The Central Bank of Kenya has suspended the listing of negative credit information for borrowers with loans below Sh5 million for 12 months.

The loans must have become non-performing from October 1, 2021.

Consequently, the loans below Sh5 million that fall in arrears from October 1, 2021, to September 30, 2022, will not lead to the blacklisting of the borrower on the Credit Reference Bureaus (CRBs).

This is one of the intervention measures announced on October 20, in light of the exceptional circumstances from the Covid-19 pandemic.

A good credit record demonstrates the borrower’s higher creditworthiness and should lead to a lower cost of credit.

In this regard, the suspension could adversely impact the provision of credit by banks to the target group, as they will be unable to distinguish between the good and bad borrowers during the suspension period.

This could lead to rationing of credit, as was evident during the period of interest rate caps from 2016-2019.

Over the last decade, Kenya has developed a robust Credit Information Sharing (CIS) mechanism for the banking sector.

The mechanism has facilitated the development of a credit history for Kenyans to enable them to access cheaper credit.

This is important for borrowers who do not have collateral such as title deeds that have traditionally been used to secure credit.

The framework has been strengthened over time, most recently in April 2020, with the issuance of revised regulations.

CRBs are now required to generate borrowers’ credit scores that lenders can use to assess their creditworthiness.

An important development was the suspension of the sharing of negative information for a period of six months from April 1 to September 30, 2020, to mitigate the economic impact of the Covid-19 pandemic.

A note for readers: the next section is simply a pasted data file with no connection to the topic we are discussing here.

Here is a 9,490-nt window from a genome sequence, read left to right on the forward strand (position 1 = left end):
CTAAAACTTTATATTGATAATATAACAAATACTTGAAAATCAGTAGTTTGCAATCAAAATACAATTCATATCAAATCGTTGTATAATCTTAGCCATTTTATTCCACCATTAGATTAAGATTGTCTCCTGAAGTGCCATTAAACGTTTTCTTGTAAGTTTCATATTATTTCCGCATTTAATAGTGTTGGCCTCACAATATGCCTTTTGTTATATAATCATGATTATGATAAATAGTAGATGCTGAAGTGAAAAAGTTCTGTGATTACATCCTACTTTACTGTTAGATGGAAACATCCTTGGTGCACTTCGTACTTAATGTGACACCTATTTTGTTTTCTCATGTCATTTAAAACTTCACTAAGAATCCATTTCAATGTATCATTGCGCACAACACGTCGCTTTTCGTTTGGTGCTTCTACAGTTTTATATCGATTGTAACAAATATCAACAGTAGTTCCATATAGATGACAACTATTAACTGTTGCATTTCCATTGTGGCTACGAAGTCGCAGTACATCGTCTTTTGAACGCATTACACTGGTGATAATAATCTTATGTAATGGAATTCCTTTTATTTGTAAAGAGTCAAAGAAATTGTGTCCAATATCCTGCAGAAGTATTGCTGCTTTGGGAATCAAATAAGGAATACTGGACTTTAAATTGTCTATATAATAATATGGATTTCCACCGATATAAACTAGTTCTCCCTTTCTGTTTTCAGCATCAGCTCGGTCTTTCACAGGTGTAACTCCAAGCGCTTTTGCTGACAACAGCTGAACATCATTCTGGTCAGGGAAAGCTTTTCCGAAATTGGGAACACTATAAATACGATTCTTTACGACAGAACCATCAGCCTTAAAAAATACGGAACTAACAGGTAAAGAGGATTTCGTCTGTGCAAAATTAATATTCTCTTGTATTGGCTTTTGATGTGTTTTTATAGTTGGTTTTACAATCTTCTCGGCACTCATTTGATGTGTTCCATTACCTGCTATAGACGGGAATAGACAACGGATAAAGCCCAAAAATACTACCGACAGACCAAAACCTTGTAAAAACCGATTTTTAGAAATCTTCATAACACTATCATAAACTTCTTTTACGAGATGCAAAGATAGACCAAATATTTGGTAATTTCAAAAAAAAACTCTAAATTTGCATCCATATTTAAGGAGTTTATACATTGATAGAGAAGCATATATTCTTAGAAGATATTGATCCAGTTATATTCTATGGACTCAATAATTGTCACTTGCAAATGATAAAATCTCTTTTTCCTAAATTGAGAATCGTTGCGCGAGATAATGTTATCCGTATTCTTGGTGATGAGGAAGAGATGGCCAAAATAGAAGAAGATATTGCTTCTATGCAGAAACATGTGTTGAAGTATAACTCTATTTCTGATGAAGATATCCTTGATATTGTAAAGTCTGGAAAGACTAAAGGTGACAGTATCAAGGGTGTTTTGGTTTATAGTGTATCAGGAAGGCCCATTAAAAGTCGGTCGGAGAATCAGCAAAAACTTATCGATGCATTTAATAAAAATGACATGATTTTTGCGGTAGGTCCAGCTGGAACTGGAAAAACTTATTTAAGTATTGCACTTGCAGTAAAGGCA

Accordingly, CBK recommended a threshold of a loan amount of Sh5 million and below, that will capture the targeted MSMEs. CBK urged borrowers to fulfil their contractual obligations on a timely basis and engage their lenders in case of concerns.

The directive, which is part of President Kenyatta’s 13-point stimulus programme announced yesterday, offers a reprieve to the many small businesses struggling to recover from coronavirus-induced economic disruption.

“The relevant authorities will, for loans less than Sh5 million, effect a moratorium of listing in CRBs for 12 months to the end September 2022,” said the president.

The moratorium is likely to rattle banks that rely on CRB reports to prompt borrowers to repay loans.

The latest lending survey by Central Bank of Kenya (CBK) shows there were 915,115 active MSME loan accounts in the banking industry as of December last year, with a total value of Sh638.3 billion.

About a fifth or 204,802 MSME accounts valued at Sh98.7 billion were classified as non-performing—an equivalent of 22 per cent of total loan defaults in the banking industry.

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